Rclone check from within a script

I’m trying to figure out how to use rclone check from within a script. The first step of said script should be to determine if there are any changed files on the remote. If there are not, then exit. If so, proceed to copy and process. Superficially, “rclone check” seems to be the command that I am looking for. But it isn’t entirely clear to me how to use it in a conditional. Do I have to parse the logged output for somewhere containing the substring “0 differences found”? Or is there a cleaner way (a way to tell it to return only a 0 or 1 status for example)?


If it were me and not knowing your exact use case, i’d just run the sync itself to copy the files if they were changed but obviously I don’t know your entire use case.

That being said, the easiest way would be to parse the output for

Failed to check: XXX differences found

Thanks for the suggestion. My use case includes triggering some lengthy processing. I don’t want to do that processing if nothing has changed. So, even if I go ahead and sync, I still want to know if anything is new before I waste cycles processing unchanged files. I’ve already written my script to parse the output to standard out and standard err for " 0 differences found". It works fine, but it feels like there should be a cleaner way than relying on the current format of the logging output.

I don’t think the return codes will give you what you need but you could experiment.


Thanks calisro. I suspect that the “check” command is exiting with a success code, whether or not there are changes to report. But I will run a test and see. Thanks again.

Interesting. I will include this info here for future searchers. A ‘check’ command, where changes are detected does indeed return a different exit code.

If the ‘check’ command finds no changes, it returns an exit code of 0 (“success”, according to rclone docs). If the execution finds file/directory differences, it returns an exit code of 1 (“syntax or usage error”).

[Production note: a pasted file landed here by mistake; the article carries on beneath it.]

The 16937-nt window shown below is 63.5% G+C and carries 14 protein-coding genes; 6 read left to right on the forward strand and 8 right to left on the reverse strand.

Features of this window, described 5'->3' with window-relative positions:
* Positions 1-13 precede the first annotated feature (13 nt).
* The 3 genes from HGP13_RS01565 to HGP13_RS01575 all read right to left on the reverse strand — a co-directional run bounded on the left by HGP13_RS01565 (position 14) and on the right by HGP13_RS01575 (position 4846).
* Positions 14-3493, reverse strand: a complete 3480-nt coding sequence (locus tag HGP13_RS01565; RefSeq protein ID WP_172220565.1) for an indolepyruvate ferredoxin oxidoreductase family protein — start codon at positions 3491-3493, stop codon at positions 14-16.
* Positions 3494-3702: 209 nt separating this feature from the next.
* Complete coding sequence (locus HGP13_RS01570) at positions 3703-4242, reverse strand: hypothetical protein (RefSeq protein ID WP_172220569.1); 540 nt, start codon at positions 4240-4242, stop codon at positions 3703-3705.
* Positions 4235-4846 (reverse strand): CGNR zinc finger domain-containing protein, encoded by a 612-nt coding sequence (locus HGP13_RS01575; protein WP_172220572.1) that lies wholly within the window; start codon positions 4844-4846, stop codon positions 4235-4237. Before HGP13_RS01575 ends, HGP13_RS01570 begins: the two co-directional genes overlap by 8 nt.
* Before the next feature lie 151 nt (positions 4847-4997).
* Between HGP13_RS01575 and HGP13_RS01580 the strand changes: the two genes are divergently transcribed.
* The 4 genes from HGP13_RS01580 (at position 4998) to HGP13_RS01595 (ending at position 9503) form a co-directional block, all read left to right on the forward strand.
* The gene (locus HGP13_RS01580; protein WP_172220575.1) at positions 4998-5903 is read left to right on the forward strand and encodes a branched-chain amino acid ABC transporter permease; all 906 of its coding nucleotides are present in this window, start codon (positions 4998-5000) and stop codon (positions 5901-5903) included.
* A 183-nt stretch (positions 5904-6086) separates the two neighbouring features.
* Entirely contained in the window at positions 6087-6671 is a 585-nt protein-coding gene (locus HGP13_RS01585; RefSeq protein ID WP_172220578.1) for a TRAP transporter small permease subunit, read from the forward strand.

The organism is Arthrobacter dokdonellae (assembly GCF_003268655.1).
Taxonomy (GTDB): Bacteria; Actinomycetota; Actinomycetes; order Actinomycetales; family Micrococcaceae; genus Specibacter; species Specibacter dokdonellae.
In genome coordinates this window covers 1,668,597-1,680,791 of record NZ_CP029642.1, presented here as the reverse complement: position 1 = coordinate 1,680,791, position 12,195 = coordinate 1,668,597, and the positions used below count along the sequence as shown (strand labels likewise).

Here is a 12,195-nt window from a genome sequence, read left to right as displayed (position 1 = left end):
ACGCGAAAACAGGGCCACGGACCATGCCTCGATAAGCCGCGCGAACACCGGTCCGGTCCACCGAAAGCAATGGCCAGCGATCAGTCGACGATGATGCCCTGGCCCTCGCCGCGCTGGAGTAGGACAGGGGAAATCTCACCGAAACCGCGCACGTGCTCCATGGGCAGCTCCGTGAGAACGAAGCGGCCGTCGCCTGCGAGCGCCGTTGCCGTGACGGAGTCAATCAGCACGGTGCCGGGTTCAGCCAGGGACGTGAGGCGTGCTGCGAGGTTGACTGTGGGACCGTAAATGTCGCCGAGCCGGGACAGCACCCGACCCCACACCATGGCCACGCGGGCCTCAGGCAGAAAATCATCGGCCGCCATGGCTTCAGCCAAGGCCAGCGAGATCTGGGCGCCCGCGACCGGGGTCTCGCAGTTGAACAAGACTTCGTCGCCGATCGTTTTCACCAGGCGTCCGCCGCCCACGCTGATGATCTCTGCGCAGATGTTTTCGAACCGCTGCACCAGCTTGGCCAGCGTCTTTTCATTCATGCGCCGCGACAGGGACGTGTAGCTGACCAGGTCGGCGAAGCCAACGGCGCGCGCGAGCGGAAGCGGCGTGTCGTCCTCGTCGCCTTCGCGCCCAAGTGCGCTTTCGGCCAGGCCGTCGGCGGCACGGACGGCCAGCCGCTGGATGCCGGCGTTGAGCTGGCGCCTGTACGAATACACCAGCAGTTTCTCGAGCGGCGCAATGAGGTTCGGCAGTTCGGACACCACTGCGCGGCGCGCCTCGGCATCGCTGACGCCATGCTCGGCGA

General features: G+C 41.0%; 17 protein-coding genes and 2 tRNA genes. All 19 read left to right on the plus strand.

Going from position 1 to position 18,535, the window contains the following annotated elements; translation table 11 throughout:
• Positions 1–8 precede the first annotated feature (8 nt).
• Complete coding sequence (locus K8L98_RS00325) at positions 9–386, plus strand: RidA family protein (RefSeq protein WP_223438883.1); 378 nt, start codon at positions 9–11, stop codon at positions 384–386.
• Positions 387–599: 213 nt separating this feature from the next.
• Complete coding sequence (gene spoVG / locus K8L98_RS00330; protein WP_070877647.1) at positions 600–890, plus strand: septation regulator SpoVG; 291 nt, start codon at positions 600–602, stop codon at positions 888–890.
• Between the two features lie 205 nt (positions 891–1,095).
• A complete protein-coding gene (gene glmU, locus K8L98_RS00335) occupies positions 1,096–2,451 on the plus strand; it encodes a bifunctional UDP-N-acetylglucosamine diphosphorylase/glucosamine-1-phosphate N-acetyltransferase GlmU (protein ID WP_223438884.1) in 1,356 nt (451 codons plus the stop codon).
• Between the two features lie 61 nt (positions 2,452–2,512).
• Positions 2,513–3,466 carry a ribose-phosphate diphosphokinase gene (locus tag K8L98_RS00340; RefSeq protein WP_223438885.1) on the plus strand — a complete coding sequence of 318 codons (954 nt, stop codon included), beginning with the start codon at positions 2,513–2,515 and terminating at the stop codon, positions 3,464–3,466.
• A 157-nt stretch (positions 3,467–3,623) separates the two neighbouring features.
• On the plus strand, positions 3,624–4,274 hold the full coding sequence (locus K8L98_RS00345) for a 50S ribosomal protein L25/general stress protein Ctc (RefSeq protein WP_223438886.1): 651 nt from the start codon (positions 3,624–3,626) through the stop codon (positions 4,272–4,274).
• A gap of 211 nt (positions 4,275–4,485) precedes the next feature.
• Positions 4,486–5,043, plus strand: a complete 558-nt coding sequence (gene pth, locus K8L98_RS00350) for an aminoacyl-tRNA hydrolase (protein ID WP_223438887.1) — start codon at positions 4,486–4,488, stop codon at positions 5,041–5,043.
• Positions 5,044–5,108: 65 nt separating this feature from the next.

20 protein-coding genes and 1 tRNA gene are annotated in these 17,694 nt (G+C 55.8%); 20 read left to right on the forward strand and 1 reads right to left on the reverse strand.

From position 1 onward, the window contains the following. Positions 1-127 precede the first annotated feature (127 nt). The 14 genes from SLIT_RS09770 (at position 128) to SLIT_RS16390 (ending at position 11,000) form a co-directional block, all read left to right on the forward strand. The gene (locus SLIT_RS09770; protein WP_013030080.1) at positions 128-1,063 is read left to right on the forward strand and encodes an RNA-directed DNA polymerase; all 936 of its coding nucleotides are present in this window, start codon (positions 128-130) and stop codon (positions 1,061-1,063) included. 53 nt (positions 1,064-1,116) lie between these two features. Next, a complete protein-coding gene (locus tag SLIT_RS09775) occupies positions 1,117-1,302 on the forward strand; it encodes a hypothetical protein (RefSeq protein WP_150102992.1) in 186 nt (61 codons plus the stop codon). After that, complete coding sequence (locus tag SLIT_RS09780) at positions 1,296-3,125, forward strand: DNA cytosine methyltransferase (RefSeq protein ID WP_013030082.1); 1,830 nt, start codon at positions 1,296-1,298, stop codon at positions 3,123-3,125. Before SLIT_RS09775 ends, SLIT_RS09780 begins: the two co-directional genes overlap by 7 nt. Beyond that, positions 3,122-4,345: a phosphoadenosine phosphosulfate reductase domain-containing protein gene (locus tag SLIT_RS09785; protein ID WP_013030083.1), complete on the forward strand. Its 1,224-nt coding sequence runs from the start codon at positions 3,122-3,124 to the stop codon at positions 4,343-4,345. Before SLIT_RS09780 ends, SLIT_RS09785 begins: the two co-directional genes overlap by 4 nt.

I’m not sure what you are trying to accomplish though.

If you wanted to check and run another command to address what was missing in the check, why not run one ‘sync’ to do both.

What are you try to accomplish? Can you share your use case of the problem you are trying to solve as that helps explain the ‘why’ and I’m sure many folks can help on the ‘how’.

That is what I’d expect. A failed check is an error… There should probably be a different error code for “check found differences” vs “the command went wrong”

For example from the grep man page

       Normally the exit status is 0 if a line is selected, 1 if no lines were
       selected, and 2 if an error occurred.

Thanks for the reply animosity022. As I mentioned above, and without getting too specific, I am simply trying to determine if any files have changed on the remote, before triggering further processing. If there are changes, my script will sync and then perform a whole processing pipeline. I am trying to avoid that workflow when there are no changes. So, I am using ‘check’ in a conditional. The script should simply exit if there are no changes. Even if I were to sync right away, I’d still need to know if there were any changes (to skip an expensive processing pipeline if there are not).

I think what Animosity and I were eluding to was since you’re going to take the API hits doing the compare, why not just ‘sync’ and then if it found differences, carry on with your processing. If it didn’t, then stop. Its the same as check but you don’t need to ‘check’ for duplicates and then turn around and ‘redo’ that processing for the sync.

Thanks ncw, that reinforces for me that those are the exit status values that I can continue to expect. I will use those as my true/false values for determining if there are changes.

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Do you know if I can expect the same exit status codes with sync that I observed for check?

You’d have to test. I’m not sure. “Check” is a pretty expensive operation to run and then to turn around and run it again under a ‘sync’ though.

I did a quick test (actually with copy, not sync) and it looks like it exits with 0 either way. So, if I just sync from the start I don’t have any way to know if there where changes, is that correct?

I think you’re back to scrapping the output. If you’re just trying to watch ‘drive’ for change, you could call the api directly though. Don’t want things too complicated for you though.


I do want to say, thank you to everyone who has participated in this thread. You’ve helped me a great deal. If check is my only way to capture “has changed”, that is OK. Even if it is expensive, it allows me to skip a processing pipeline that is surely much more expensive.


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I’m still confused as what you are trying to really get to.